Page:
Estate Tax Opponents Shift Strategy

The Huffington Post heralds "An Estate Tax Victory By Any Other Name".  Contributor Chuck Collins advises that the richest (billionaires, not mere millionaires) families in America have recently changed their strategy from calling for the death of the so-called "death tax" to the reducing the impact of the same.

The federal estate tax effects less than 2% of estates nationwide.  However, Collins reports that "Wealthy families, including 18 dynastic families such as heirs to the Mars candy family fortune, had spent millions in lobbying funds to save billions in future taxes."   Now, they have apparently changed this mission statement to their lobbyist not to "kill the death tax" but to mitigate its impact.

I understand how the estate tax seems categorically unfair.  However, it bears reminding that the estate tax stands in lieu of the capital gain tax when a person dies. When you die, you may have assets that have increased in value between when you bought them and when you died.  For example, you bought stock in Acme, Inc. at $10 a share and it is now $100 a share.  If you sell that stock, during your lifetime, you owe capital gains tax on the gain of $90.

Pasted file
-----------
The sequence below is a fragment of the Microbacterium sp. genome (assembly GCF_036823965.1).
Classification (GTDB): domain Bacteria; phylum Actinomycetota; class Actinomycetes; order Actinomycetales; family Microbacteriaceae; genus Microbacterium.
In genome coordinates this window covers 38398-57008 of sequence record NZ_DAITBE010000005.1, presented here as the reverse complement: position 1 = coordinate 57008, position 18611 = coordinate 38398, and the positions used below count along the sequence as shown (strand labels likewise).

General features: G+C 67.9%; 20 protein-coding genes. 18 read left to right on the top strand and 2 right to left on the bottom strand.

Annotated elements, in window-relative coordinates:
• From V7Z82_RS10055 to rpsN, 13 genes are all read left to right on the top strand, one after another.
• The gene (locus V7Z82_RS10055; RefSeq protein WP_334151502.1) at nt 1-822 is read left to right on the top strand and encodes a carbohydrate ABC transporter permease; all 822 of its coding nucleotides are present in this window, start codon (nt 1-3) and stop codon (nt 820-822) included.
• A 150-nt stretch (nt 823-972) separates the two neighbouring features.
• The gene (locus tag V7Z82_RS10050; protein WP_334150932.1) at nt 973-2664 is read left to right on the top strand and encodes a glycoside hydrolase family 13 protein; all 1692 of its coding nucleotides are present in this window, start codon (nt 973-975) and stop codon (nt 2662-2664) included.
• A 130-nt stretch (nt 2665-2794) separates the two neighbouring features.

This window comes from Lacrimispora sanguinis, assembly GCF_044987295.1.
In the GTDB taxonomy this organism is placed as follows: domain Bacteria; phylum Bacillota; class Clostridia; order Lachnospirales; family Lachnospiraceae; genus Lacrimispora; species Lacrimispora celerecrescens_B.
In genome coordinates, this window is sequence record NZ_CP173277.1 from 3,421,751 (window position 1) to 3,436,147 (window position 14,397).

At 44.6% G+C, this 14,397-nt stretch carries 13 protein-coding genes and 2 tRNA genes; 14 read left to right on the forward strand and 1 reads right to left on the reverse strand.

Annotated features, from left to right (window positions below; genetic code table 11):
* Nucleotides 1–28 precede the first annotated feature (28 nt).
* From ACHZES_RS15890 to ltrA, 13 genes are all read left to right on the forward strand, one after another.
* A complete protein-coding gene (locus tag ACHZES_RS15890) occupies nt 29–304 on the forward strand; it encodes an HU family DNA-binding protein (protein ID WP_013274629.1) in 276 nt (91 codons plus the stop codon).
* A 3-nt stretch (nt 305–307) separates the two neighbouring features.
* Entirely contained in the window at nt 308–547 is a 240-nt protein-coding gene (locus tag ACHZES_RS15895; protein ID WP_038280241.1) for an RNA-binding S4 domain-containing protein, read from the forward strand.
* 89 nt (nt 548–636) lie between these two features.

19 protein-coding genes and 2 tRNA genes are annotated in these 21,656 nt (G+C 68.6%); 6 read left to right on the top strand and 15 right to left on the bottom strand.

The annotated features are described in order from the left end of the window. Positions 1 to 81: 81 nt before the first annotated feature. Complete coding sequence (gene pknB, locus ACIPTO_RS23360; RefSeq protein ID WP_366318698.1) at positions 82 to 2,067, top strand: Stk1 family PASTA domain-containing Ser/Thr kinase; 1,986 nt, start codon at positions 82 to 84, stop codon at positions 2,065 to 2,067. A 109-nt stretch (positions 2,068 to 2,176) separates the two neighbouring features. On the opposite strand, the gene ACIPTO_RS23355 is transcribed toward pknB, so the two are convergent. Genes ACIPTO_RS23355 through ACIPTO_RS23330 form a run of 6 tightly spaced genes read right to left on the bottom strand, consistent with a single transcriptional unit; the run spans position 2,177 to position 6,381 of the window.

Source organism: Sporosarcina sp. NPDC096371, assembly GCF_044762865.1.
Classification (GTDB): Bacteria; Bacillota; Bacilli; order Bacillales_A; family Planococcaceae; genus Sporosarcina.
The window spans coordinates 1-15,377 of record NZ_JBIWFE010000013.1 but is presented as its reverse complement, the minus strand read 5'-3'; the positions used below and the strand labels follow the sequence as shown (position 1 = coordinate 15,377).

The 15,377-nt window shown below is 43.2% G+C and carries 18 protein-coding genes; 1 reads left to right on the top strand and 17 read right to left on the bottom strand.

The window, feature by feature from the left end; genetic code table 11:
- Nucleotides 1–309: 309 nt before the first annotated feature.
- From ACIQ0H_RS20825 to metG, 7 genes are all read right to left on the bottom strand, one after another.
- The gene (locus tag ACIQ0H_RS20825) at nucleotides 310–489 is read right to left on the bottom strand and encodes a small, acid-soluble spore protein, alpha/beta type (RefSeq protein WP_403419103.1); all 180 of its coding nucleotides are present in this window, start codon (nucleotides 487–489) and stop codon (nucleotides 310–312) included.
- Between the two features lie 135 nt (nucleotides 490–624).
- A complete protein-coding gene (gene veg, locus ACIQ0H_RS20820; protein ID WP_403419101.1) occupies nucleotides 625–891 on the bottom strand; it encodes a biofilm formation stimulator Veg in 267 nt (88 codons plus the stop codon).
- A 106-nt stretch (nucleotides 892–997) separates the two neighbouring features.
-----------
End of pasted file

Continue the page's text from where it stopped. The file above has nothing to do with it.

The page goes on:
However, due to Section 1014 of the Internal Revenue Code, when you heirs sell that same inherited stock, their cost basis is $100 (the tax basis is "stepped-up" to the date of death value, and all that appreciation during your lifetime disappears, as does the governments opportunity to tax it.  

The cost for the the "magic wand'? - the existence of an estate tax that taxes your assets at death (assuming you have more than $3.5 million from a federal estate tax perspective).  The kicker is that capital gains tax rates are 15% presently, and estate tax rates 45%, so perhaps it is the rates that need to be looked at, not the existence of the tax.